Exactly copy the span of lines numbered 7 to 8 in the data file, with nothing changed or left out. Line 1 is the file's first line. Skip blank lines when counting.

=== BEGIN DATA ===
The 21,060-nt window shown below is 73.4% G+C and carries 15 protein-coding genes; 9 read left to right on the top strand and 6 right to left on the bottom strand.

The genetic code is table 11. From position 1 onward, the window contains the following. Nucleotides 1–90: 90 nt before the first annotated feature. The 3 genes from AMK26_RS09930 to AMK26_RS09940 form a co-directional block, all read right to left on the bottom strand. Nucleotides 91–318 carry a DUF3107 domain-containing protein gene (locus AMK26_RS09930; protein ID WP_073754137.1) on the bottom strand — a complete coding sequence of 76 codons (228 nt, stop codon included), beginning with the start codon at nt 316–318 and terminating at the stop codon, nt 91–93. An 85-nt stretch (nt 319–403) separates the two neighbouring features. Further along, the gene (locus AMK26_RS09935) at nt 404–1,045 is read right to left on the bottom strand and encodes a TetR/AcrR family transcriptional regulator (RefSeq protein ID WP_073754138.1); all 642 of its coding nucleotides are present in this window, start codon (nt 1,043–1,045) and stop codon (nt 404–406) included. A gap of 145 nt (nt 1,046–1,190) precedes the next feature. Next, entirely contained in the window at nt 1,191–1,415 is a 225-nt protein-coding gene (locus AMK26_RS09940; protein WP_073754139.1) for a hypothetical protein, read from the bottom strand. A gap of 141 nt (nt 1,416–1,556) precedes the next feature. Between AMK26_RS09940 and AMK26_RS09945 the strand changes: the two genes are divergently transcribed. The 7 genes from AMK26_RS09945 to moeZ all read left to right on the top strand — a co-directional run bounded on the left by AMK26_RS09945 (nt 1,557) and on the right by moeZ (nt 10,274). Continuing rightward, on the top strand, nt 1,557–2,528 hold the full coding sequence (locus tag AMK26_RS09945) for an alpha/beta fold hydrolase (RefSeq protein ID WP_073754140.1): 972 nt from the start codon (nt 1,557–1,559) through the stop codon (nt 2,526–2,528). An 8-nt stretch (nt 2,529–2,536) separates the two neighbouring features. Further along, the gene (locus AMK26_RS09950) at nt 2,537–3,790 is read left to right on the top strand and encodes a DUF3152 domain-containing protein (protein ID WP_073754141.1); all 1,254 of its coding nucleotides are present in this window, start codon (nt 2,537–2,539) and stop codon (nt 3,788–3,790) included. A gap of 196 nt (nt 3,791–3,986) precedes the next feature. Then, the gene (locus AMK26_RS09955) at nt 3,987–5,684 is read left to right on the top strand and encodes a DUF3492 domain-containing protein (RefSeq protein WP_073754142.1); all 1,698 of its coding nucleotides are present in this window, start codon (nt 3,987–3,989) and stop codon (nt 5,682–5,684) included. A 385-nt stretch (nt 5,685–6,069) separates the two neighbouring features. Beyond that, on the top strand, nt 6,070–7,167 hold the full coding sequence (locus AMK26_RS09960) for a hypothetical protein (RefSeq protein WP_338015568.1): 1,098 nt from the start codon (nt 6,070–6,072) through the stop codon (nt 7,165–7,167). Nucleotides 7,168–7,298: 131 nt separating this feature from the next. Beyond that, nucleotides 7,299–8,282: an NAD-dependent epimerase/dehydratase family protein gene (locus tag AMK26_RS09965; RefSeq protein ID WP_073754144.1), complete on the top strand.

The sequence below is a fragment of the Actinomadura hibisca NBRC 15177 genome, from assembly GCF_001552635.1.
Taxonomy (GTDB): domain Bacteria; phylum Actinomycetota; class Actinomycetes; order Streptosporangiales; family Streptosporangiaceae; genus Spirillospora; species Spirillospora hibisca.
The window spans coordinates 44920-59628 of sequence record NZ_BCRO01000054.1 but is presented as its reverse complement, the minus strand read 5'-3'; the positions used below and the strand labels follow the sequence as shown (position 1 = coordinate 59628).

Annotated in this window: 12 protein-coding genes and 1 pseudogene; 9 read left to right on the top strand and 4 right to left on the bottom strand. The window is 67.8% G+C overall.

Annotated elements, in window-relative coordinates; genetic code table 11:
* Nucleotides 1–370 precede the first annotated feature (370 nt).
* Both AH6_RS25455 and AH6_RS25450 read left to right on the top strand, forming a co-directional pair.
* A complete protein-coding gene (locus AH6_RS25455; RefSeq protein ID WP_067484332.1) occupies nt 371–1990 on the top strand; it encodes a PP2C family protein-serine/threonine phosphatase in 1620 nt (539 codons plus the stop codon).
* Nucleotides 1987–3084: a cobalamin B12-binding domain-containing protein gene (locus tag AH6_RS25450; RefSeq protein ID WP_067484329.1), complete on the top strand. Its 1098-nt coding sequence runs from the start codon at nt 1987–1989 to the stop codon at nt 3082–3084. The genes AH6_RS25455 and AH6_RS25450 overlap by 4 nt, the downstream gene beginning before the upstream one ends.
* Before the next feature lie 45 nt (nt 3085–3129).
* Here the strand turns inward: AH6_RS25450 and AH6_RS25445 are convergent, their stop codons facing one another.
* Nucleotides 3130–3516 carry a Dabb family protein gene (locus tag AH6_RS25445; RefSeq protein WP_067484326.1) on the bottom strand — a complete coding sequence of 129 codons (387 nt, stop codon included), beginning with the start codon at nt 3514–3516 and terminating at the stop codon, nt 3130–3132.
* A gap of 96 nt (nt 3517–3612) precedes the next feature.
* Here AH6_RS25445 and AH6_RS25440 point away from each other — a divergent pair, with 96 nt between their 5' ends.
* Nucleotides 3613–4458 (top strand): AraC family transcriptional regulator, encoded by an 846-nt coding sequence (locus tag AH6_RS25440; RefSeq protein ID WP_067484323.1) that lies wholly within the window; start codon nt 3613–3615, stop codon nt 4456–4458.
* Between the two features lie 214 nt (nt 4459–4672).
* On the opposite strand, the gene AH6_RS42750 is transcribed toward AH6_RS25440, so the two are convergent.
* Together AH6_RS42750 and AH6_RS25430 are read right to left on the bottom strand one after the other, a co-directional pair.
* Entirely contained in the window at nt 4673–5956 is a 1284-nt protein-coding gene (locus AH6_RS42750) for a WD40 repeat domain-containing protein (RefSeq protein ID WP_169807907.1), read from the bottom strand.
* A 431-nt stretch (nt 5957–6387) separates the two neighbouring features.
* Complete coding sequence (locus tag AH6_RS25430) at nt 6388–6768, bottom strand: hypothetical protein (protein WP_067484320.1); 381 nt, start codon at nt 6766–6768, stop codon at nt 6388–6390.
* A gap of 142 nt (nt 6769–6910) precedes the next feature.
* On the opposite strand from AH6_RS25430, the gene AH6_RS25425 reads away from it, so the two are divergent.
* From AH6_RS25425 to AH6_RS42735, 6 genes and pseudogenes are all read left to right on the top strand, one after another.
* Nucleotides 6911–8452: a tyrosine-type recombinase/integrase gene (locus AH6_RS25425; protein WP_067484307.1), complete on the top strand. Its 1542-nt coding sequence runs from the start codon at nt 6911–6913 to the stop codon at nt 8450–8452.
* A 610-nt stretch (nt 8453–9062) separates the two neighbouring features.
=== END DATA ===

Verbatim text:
Annotated elements, in window-relative coordinates; genetic code table 11:
* Nucleotides 1–370 precede the first annotated feature (370 nt).